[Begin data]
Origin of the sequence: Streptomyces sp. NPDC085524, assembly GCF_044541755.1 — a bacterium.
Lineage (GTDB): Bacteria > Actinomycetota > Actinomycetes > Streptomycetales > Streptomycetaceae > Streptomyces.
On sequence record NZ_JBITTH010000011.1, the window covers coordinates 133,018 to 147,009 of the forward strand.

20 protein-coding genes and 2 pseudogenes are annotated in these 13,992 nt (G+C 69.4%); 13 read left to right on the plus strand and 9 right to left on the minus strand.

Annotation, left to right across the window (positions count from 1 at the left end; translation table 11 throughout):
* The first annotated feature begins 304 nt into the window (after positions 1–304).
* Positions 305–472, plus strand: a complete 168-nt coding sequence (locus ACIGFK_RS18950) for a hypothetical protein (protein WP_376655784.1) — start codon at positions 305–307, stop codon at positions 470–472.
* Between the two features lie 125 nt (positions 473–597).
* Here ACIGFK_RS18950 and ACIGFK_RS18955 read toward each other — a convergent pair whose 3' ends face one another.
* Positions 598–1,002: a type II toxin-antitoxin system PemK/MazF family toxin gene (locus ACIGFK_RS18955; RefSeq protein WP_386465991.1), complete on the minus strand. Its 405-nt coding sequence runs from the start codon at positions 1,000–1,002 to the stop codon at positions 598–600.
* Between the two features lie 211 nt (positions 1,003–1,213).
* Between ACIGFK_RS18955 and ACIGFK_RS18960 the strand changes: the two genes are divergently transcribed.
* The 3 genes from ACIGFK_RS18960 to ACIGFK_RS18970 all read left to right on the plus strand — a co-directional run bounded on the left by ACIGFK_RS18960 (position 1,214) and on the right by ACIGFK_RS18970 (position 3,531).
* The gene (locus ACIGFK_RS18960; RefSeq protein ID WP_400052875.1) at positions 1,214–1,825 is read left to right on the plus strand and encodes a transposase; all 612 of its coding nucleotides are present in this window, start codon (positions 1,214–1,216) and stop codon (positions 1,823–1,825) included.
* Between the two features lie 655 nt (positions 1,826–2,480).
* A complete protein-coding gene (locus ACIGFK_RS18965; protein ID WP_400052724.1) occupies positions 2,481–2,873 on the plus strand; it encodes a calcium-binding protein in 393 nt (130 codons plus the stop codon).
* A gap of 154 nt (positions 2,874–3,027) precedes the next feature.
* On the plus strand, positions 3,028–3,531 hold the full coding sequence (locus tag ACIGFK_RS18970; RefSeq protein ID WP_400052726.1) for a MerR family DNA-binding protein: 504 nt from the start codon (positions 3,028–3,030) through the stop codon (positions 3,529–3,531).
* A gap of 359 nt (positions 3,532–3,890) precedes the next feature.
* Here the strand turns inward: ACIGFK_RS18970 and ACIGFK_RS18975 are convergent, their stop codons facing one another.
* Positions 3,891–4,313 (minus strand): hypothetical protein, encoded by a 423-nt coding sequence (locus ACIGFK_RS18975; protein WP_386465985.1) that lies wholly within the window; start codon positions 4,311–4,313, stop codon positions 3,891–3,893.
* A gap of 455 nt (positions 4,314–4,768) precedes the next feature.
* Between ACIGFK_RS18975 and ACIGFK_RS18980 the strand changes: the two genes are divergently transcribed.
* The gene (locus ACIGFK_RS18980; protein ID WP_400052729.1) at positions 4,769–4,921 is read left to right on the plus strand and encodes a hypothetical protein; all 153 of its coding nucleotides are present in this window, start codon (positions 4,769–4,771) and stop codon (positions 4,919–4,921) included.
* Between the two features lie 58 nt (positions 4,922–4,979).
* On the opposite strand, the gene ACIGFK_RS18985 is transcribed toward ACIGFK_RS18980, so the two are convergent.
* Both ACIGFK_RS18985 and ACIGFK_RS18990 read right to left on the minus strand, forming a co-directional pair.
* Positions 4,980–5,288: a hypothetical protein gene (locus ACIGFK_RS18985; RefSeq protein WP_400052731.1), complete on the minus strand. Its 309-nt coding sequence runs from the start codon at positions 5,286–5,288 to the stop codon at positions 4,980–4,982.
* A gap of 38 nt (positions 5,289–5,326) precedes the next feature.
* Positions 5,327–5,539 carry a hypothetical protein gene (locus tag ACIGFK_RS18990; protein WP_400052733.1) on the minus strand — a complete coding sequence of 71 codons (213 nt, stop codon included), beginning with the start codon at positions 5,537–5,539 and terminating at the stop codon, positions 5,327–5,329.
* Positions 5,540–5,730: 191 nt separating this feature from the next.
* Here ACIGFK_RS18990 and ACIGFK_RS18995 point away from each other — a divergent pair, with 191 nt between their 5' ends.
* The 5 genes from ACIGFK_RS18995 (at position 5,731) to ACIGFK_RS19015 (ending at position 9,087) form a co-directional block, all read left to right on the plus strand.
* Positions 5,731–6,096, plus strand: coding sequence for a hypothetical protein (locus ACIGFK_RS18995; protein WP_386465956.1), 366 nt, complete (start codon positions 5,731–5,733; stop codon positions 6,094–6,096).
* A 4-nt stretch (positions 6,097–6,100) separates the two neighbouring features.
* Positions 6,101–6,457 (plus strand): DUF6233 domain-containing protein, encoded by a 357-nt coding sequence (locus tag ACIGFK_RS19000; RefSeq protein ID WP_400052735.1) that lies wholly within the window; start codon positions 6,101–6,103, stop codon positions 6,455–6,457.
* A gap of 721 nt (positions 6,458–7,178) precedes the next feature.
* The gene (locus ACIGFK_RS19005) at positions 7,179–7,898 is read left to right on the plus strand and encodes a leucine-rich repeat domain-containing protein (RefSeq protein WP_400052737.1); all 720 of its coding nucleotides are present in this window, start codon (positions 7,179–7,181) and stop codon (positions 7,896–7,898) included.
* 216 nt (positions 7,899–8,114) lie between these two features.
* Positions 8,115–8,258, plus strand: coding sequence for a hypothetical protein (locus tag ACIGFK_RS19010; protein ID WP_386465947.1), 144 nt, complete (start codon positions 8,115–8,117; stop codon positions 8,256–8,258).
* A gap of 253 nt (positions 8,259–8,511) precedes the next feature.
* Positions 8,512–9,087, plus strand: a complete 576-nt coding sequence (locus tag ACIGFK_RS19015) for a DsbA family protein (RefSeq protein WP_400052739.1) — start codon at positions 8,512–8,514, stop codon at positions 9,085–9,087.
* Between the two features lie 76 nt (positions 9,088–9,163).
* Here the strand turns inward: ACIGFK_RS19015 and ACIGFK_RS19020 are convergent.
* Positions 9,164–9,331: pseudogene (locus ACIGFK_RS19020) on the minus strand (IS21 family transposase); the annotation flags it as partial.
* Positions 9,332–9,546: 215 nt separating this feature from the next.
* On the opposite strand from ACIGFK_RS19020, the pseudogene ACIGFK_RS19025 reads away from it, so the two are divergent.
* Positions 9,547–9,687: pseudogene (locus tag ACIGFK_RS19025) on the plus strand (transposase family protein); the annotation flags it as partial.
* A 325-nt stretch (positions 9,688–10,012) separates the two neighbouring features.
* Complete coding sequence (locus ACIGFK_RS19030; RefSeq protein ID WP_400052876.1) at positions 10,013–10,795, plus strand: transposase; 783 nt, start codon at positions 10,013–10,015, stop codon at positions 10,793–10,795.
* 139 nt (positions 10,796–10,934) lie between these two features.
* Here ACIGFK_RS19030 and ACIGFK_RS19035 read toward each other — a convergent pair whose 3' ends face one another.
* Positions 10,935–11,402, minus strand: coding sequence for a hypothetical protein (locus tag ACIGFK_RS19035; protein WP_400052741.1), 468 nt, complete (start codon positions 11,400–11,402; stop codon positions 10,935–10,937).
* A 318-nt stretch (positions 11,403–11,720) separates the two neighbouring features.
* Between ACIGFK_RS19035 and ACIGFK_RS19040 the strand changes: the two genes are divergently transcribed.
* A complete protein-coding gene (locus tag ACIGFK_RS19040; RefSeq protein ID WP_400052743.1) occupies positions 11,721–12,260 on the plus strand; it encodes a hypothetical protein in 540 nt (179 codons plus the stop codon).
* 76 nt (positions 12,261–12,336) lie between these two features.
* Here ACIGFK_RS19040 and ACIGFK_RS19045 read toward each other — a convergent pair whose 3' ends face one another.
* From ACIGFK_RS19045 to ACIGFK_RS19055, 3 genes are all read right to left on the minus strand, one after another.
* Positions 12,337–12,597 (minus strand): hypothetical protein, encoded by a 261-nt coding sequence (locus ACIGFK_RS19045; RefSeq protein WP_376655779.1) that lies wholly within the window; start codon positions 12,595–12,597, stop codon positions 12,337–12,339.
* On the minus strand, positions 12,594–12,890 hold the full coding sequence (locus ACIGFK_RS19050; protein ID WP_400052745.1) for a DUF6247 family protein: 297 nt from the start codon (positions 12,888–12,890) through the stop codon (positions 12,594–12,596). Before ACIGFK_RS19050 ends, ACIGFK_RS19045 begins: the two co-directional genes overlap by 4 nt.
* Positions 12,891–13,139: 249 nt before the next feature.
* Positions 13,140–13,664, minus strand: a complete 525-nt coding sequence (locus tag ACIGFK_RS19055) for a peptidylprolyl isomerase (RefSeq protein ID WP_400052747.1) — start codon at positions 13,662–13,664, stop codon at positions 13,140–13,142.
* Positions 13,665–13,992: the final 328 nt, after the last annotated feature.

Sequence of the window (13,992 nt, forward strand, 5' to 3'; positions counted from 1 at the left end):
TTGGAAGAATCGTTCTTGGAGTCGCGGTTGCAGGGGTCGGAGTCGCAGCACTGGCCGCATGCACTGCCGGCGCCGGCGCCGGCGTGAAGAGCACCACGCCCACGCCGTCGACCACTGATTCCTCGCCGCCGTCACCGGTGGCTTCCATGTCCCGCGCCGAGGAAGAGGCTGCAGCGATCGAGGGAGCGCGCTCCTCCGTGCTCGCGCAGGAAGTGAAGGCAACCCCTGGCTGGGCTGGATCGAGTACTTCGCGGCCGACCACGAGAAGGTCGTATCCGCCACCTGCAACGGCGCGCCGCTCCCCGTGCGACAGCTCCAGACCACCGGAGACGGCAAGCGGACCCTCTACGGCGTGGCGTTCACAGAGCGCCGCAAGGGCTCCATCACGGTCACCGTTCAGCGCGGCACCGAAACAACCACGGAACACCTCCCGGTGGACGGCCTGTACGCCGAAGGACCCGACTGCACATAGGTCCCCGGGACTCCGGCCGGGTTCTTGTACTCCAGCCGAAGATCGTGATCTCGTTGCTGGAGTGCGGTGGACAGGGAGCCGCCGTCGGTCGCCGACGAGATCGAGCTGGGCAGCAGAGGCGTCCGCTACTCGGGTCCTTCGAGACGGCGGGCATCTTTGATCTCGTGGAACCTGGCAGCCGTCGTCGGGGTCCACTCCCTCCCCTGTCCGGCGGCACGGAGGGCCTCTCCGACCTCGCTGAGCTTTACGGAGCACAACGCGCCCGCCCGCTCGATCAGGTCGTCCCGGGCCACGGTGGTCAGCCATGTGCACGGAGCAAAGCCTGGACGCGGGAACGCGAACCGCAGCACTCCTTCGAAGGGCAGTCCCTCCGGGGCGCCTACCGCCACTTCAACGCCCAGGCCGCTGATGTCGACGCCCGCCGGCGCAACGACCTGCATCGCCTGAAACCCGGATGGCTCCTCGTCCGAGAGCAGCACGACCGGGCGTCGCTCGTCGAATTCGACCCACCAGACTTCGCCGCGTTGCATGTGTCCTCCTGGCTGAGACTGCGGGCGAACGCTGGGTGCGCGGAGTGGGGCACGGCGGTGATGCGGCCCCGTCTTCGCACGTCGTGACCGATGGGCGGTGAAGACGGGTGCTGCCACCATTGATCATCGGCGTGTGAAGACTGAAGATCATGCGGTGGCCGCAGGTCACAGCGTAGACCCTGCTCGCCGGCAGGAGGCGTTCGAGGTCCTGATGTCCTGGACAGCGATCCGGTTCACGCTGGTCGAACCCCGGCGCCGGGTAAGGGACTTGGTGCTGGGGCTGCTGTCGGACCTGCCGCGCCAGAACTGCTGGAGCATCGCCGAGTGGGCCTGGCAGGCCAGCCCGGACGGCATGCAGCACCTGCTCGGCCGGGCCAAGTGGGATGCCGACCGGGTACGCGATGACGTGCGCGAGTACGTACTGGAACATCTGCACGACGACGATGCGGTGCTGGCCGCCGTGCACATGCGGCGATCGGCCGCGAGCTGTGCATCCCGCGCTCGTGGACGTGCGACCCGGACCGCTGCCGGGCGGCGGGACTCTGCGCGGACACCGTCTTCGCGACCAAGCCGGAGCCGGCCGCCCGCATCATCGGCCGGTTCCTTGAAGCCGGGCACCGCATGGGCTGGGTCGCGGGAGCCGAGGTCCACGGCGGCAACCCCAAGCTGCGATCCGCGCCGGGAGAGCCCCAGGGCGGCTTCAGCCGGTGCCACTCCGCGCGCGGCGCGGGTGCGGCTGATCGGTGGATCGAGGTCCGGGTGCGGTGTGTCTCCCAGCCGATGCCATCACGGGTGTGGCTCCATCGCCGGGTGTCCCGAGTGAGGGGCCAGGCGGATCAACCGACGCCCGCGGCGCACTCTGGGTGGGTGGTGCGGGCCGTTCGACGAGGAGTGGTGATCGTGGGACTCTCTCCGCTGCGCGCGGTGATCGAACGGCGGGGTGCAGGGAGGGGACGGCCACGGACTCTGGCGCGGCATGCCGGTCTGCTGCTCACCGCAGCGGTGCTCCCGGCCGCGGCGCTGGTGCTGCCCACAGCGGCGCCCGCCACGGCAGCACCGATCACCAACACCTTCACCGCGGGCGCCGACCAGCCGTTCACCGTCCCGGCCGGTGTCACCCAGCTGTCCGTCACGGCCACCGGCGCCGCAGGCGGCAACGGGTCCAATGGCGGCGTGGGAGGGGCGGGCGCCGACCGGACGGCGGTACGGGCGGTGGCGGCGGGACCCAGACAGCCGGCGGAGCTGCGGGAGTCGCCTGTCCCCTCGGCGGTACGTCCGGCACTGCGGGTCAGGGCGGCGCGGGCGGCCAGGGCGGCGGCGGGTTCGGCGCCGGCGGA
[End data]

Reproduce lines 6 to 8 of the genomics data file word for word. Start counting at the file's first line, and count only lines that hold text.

* The first annotated feature begins 304 nt into the window (after positions 1–304).
* Positions 305–472, plus strand: a complete 168-nt coding sequence (locus ACIGFK_RS18950) for a hypothetical protein (protein WP_376655784.1) — start codon at positions 305–307, stop codon at positions 470–472.
* Between the two features lie 125 nt (positions 473–597).